Pierrot is bright and colorful while being fatalistically downbeat, a kind of daylight noir. Even the nickname Marianne bestows on Ferdinand -- "Pierrot" -- brings to mind the stock character of the sad clown (while also mocking the idea of them being big-deal criminals, thanks to the ‘40s French gangster Pierrot le fou [or "Crazy Pete," as Wikipedia chooses to translate it]). A memorably genre-bending song-and-dance duet between Ferdinand and Marianne as they walk through the woods cheerfully underlines Marianne's belief that she is doomed. (Ferdinand would rather focus on her knockout figure.)
Knowing that Godard and Karina were on the verge of divorce during the making of the film, Pierrot le fou can't help but feel in some way like a delirious fever dream before the inevitable end. It's kind of cute that Godard would cast the more traditionally hunky Belmondo as a bookish intellect like himself, and equally a bit disappointing that Karina -- whose soulful performances helped define many of those early Godard efforts -- is a fairly flat, double-crossing femme fatale.
With a film that's built to frustrate narrative expectations, it's hard not to feel a little frustrated by Pierrot le fou. Looking at Godard's filmography, Pierrot le fou now plays like the tentative start of a transition from the self-aware narratives of his earliest work to the full-on deconstructions of cinema that would define the rest of his career. To my taste, I prefer Godard when he's safer or when he's more flagrant; the in-between is discomfiting.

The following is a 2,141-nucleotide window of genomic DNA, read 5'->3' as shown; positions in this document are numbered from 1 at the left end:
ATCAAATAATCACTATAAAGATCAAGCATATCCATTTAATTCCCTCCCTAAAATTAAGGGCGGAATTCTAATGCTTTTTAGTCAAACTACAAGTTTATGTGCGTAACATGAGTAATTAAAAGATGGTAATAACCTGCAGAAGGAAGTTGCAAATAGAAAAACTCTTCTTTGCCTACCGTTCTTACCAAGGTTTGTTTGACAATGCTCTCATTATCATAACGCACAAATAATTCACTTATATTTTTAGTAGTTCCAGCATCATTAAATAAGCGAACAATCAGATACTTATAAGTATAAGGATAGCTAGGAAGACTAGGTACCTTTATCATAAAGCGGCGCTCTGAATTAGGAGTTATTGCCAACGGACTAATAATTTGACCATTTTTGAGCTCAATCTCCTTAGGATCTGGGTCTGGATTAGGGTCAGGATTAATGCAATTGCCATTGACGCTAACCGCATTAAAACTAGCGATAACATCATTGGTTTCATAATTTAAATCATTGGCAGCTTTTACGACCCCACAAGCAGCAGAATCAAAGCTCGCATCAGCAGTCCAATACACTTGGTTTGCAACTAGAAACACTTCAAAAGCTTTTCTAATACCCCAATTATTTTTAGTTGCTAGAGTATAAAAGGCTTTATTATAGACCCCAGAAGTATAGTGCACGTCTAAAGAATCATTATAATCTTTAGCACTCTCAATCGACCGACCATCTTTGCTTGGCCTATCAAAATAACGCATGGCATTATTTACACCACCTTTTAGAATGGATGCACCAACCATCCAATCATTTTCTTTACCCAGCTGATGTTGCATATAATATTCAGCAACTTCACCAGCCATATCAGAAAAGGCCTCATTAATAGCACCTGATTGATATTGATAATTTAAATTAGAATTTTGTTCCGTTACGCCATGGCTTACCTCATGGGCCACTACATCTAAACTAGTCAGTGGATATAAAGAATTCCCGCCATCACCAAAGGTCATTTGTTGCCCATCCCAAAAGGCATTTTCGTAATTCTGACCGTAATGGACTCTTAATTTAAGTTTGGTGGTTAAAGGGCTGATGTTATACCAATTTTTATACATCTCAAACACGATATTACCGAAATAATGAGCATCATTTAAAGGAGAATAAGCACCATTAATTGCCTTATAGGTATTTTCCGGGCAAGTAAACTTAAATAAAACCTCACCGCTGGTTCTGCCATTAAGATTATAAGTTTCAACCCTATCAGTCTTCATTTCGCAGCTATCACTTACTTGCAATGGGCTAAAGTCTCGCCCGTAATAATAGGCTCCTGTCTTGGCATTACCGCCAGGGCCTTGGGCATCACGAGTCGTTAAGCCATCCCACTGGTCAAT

That said, many of the moments and images from Pierrot are so bold that they have stayed more present in my mind than whole films I have liked better. Belmondo being lightly waterboarded to retrieve information. Cinematographer Raoul Coutard's elegant tracking shot that follows a bowling ball from Karina's hand, down the lane to the pins, and back again. Raymond Devos interrupting the climax of the film with a three-minute story about the love song that ruined his life.
Pierrot le fou is bold. It's a mess. It's a darn good film from a great filmmaker.
Apart from a new cover and a slightly newer transfer (see below), this version of Pierrot le fou is a reconstruction of the out-of-print 2009 Criterion Blu-ray. It includes a 45-page booklet featuring writing by Richard Brody and Andrew Sarris, plus a vintage interview with Jean-Luc Godard.